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The next time you are feeling anxious, irritable, angry, or impatient, notice it, observe it, hold it, and pay attention to it. Notice how your feelings keep fluctuating. Keep watching them, until your dissatisfaction becomes more tolerable.
This is what self-awareness is.
You don’t have self-awareness in the conventional sense of the word until you can see the person as a whole—yourself and your partner, the child, the loved one, the coworker, the friends, the family, and everything in between.
To gain self-awareness, you have to be the one who develops it. In can't be done from a mental or emotional place of comfort. It requires a free-moving, self-reflective, mental state to be able to perceive yourself and everyone else as a whole person.
The simplicity and the refinement of our lives have given us an abundant, robust, and enjoyable way to live. But some days, we might even wish we had less, or that we had more.
At any moment, we can take a few minutes to re-calibrate and re-train our self-awareness and perception of reality. The process is easy. It is so simple that we might forget that it is even happening.
Self-Calibrating Stopping and Going is a simple, easy way to re-train your perception of reality and to re-tune your thoughts.
I'm not suggesting that you must aim for some success in a specific area, but rather, that you should be constantly evaluating your state of awareness and understanding of reality. If you have struggled with depression, you are likely to experience it all the time. Why? Because you are suffering from a chronic perspective bias that allows you to perceive reality in a certain way.
This bias is what makes us cling to our ideals and ideologies instead of discovering a better way.
We should be constantly striving to become more aware of our mindset, which will, in turn, allow us to live more intuitively, more consciously, and more in harmony with reality.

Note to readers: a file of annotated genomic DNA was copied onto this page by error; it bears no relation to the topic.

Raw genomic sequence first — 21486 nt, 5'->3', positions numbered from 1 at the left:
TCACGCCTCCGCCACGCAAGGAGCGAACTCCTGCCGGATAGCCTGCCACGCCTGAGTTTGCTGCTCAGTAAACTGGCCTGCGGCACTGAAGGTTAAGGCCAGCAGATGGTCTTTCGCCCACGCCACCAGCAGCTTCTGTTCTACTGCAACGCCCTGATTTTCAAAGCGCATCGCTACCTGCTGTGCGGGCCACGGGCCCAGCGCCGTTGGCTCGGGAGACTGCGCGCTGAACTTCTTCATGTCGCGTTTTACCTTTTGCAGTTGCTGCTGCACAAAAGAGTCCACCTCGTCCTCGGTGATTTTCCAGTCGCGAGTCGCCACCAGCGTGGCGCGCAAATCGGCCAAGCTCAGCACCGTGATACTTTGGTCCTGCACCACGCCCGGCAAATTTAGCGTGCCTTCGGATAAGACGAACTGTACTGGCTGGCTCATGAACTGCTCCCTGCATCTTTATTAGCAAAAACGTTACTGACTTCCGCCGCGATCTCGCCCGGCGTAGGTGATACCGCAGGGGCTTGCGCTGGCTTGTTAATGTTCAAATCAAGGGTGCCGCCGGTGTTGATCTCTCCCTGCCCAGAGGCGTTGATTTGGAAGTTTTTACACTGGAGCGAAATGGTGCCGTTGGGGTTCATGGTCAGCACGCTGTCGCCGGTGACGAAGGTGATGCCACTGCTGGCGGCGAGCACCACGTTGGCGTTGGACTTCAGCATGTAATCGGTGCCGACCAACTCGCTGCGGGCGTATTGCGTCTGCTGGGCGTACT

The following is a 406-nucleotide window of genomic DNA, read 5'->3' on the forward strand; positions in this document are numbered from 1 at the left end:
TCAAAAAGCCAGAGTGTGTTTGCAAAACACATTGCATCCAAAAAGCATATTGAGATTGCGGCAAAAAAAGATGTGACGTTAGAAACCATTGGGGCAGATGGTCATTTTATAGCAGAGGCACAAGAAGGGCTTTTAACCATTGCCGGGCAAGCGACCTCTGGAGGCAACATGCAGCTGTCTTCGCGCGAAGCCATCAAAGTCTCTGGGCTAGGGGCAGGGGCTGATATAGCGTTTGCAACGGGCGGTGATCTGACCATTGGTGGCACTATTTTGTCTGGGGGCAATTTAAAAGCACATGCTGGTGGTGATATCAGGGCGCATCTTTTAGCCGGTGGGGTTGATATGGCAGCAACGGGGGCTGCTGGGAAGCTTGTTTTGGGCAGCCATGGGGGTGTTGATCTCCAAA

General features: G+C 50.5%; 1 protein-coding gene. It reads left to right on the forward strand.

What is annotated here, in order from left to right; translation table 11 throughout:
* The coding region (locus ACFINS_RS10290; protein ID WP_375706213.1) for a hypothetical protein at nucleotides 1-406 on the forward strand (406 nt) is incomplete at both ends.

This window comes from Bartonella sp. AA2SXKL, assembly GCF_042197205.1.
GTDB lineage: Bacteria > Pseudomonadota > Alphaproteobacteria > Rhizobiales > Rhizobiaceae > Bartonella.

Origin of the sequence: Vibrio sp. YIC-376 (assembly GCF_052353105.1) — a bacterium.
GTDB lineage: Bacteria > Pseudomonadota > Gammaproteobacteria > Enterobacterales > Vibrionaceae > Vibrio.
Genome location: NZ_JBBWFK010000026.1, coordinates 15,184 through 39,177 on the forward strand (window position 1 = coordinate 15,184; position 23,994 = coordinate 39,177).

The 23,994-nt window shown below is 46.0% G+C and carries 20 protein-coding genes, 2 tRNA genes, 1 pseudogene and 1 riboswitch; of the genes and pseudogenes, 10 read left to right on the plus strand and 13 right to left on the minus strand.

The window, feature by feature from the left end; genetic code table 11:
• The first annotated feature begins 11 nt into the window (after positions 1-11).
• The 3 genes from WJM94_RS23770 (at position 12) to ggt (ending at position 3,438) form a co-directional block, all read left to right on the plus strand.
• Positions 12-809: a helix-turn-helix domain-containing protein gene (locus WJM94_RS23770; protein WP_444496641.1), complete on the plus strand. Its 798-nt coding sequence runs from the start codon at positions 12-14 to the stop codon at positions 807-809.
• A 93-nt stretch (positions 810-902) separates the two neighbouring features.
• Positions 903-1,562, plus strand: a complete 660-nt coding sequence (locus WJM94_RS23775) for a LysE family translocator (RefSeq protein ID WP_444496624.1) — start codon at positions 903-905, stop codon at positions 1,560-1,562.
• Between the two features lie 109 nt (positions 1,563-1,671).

Knowing that the universe is not indifferent can help you recognize when you are being used. Likewise, recognizing the positive qualities of yourself can also help you appreciate them even more. For a lot of women, this is something they’ve been taught from a young age.
It’s easy to think that gratitude is a good idea, but it is not always the best emotion in the world.
Gratitude can sometimes feel like sour grapes. It may feel like “damn you, you suck at this” or “You ruined my life.”
It is easy to be too self-critical (self-awareness) for a woman’s comfort. It is easy to think “Oh, I am bad, so it must be you who is bad.” This feels especially “acceptable” when your life experience is relatively recent.
“My life is not that bad, it’s just your life” is not a very helpful attitude. She needs to help herself reflect on it and be proud of what is going well in her life; without the criticism, why even bother?
It’s easy to get too negative, too often. It feels like there’s always someone wrong in your life.
Here is an example:
I know that sometimes when I am angry I obsessively check my phone. It’s like an endless loop of checking things to see if there are new messages or even if I have missed text messages or emails. I do this because I want to feel as much information as possible in my brain, but also to feel like I am busy. It feels good to feel busy, but it feels bad to feel as though I’m not busy at all.
This causes my head to become very busy and my brain becomes very impressionable because I feel like I am always chasing that data. So, I am less likely to recognize when I’m losing track of time.
There is also a kind of dopamine addiction to checking. Every time I get notifications from social media, every time I get a message from someone that I do not like on a particular site, every time I feel like there is some good in the world, I stimulate my dopamine levels. It’s about telling myself that the moment is worth something.